Qatar is facing a big Saudi blow in the Asian oil markets

From London Noha al-Omari

Qatar has paid a heavy price for Saudi Arabia's oil market strategy, with Qatar's oil exports falling sharply in the Korean and Japanese markets.


 “Business daily” reported that Qatar paid a high price for the Saudi oil strategy in Asia. 


This comes after Qatar's oil exports to Japan fell about a quarter last year, to its lowest level since 1990, while shipments from the giant supplier Saudi Arabia grew by 8.1%, boosting its market share in Japan.


Qatar's oil exports to South Korea dropped by 26%, to its lowest level in seven years.

The figures are a reflection of Saudi Arabia's strategy to maintain a larger market share in Asia, the world's largest oil consuming region, while Saudi Arabia is leading OPEC to reduce global oil production.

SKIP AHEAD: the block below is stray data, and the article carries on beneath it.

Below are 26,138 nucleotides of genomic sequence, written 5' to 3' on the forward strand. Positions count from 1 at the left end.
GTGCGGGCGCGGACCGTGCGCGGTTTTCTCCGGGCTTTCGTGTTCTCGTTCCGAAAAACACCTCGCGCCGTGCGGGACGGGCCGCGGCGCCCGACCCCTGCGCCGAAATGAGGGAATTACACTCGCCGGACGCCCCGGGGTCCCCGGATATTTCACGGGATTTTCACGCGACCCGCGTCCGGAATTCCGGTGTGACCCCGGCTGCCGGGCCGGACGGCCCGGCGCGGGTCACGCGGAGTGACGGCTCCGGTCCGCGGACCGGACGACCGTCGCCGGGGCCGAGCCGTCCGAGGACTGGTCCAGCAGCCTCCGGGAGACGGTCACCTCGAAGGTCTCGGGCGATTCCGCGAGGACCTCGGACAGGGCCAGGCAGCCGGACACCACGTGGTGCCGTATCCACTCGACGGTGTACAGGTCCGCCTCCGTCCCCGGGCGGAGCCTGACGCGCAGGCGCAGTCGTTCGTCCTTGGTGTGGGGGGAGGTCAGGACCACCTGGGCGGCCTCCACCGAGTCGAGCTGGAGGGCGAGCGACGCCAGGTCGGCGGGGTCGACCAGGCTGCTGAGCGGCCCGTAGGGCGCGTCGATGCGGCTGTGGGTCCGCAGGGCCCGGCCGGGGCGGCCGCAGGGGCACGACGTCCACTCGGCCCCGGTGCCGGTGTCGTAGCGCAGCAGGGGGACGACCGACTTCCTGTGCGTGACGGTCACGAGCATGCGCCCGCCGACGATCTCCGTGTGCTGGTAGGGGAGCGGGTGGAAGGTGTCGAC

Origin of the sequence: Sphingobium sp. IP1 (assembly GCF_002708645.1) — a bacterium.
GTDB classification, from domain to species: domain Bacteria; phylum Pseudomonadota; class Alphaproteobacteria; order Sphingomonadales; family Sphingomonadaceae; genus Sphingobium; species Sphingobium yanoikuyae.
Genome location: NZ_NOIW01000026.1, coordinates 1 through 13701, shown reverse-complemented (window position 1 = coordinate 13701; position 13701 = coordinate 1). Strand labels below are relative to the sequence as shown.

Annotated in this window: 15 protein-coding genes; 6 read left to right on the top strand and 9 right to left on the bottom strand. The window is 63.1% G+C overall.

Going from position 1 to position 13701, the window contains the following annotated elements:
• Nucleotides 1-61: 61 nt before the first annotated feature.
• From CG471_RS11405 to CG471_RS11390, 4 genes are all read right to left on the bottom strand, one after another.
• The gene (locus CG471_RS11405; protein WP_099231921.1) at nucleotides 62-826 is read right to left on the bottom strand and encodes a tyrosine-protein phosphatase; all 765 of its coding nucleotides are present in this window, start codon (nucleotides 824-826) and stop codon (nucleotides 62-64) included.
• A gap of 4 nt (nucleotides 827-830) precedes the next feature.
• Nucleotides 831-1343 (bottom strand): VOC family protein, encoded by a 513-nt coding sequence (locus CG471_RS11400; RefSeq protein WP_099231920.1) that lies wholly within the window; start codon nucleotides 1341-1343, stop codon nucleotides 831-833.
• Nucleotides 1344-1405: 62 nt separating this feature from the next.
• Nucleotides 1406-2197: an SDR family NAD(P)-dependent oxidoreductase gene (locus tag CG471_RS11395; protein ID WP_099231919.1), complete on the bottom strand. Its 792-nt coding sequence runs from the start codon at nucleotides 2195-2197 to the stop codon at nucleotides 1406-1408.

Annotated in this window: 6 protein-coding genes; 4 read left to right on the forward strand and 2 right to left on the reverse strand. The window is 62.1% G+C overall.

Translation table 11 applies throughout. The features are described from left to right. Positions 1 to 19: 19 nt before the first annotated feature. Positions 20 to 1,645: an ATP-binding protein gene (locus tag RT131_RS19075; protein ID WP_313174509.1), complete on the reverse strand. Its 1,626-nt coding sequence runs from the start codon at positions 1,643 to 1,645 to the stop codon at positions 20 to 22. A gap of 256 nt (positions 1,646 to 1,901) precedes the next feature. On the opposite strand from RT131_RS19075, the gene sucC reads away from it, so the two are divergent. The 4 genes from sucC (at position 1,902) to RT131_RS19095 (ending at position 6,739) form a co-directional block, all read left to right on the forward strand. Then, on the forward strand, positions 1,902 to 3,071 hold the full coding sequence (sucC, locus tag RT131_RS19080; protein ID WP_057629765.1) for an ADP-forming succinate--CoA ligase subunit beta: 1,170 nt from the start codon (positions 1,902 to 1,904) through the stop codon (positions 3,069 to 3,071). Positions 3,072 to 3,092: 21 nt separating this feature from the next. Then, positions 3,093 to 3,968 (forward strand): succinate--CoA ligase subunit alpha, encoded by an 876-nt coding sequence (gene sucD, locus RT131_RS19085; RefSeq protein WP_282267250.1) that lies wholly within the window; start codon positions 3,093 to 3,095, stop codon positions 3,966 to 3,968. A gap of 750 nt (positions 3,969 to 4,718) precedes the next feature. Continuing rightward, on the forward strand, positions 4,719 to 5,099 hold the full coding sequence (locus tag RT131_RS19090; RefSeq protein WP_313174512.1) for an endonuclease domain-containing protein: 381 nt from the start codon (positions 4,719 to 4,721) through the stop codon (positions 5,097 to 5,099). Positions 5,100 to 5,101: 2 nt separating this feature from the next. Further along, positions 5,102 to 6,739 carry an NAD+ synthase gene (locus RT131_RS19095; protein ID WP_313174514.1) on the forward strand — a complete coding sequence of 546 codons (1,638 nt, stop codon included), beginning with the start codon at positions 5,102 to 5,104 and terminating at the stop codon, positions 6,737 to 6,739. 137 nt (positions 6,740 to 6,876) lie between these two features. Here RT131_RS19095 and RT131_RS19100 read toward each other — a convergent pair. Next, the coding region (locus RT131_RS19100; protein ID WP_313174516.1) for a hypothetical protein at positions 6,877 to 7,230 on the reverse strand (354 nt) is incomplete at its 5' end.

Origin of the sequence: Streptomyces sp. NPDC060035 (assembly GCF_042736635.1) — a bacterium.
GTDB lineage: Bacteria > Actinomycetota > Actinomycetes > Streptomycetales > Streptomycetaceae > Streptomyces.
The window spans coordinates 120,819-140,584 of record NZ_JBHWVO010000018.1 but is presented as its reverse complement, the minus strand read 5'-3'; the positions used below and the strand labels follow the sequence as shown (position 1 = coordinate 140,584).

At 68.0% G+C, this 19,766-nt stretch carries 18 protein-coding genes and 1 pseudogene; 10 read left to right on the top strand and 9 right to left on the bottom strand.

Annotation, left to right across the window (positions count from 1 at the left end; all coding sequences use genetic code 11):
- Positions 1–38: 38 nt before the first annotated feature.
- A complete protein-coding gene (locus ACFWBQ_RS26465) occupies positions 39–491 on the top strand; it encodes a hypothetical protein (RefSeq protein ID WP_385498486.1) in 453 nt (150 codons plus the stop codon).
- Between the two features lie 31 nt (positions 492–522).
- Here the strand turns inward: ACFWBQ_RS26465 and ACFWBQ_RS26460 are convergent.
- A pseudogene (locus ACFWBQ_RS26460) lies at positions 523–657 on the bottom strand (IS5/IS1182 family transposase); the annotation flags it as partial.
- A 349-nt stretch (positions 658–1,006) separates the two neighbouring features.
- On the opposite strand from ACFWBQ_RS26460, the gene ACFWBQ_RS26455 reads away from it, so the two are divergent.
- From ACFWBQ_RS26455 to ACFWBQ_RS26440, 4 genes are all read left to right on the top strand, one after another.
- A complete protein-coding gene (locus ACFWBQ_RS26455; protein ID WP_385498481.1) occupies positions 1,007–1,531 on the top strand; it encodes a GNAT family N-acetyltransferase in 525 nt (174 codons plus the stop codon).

"Qatar is suffering from the fallout from the Saudi sales strategy," said Takayuki Nogami, chief economist at Jogmek. "With crude oil prices are far below their peak and the loss of sales to Japan and South Korea, Qatar has received a double and painful blow."

Japan's imports from Qatar dropped by 23 percent to 86 million barrels in 2017, according to data from the Japanese Ministry of Finance. South Korea's imports from Doha also fell to 65 million barrels last year, which is the lowest level since 2010, according to the data from the Korean national Petroleum Corporation. 
Meanwhile, Saudi shipments rose to 8.1% last year, reaching a record level of 40.2% in 2017. 


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